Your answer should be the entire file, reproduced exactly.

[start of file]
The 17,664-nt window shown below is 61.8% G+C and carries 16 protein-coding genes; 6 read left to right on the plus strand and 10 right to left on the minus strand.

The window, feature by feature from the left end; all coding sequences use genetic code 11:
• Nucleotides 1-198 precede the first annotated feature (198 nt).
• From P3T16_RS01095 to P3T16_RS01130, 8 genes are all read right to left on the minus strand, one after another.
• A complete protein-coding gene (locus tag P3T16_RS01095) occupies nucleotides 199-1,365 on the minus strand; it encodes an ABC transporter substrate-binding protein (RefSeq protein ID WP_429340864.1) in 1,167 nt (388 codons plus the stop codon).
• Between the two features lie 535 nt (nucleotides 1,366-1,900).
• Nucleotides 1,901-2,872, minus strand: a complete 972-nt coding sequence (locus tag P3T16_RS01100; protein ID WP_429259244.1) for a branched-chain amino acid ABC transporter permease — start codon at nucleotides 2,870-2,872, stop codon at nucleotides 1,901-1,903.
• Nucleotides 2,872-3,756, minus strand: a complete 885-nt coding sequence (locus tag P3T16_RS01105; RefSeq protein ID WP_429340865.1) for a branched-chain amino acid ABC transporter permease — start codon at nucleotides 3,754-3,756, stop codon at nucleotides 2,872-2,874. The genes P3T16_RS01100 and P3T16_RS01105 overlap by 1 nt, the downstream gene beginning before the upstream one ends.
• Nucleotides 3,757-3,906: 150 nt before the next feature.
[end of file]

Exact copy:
The 17,664-nt window shown below is 61.8% G+C and carries 16 protein-coding genes; 6 read left to right on the plus strand and 10 right to left on the minus strand.

The window, feature by feature from the left end; all coding sequences use genetic code 11:
• Nucleotides 1-198 precede the first annotated feature (198 nt).
• From P3T16_RS01095 to P3T16_RS01130, 8 genes are all read right to left on the minus strand, one after another.
• A complete protein-coding gene (locus tag P3T16_RS01095) occupies nucleotides 199-1,365 on the minus strand; it encodes an ABC transporter substrate-binding protein (RefSeq protein ID WP_429340864.1) in 1,167 nt (388 codons plus the stop codon).
• Between the two features lie 535 nt (nucleotides 1,366-1,900).
• Nucleotides 1,901-2,872, minus strand: a complete 972-nt coding sequence (locus tag P3T16_RS01100; protein ID WP_429259244.1) for a branched-chain amino acid ABC transporter permease — start codon at nucleotides 2,870-2,872, stop codon at nucleotides 1,901-1,903.
• Nucleotides 2,872-3,756, minus strand: a complete 885-nt coding sequence (locus tag P3T16_RS01105; RefSeq protein ID WP_429340865.1) for a branched-chain amino acid ABC transporter permease — start codon at nucleotides 3,754-3,756, stop codon at nucleotides 2,872-2,874. The genes P3T16_RS01100 and P3T16_RS01105 overlap by 1 nt, the downstream gene beginning before the upstream one ends.
• Nucleotides 3,757-3,906: 150 nt before the next feature.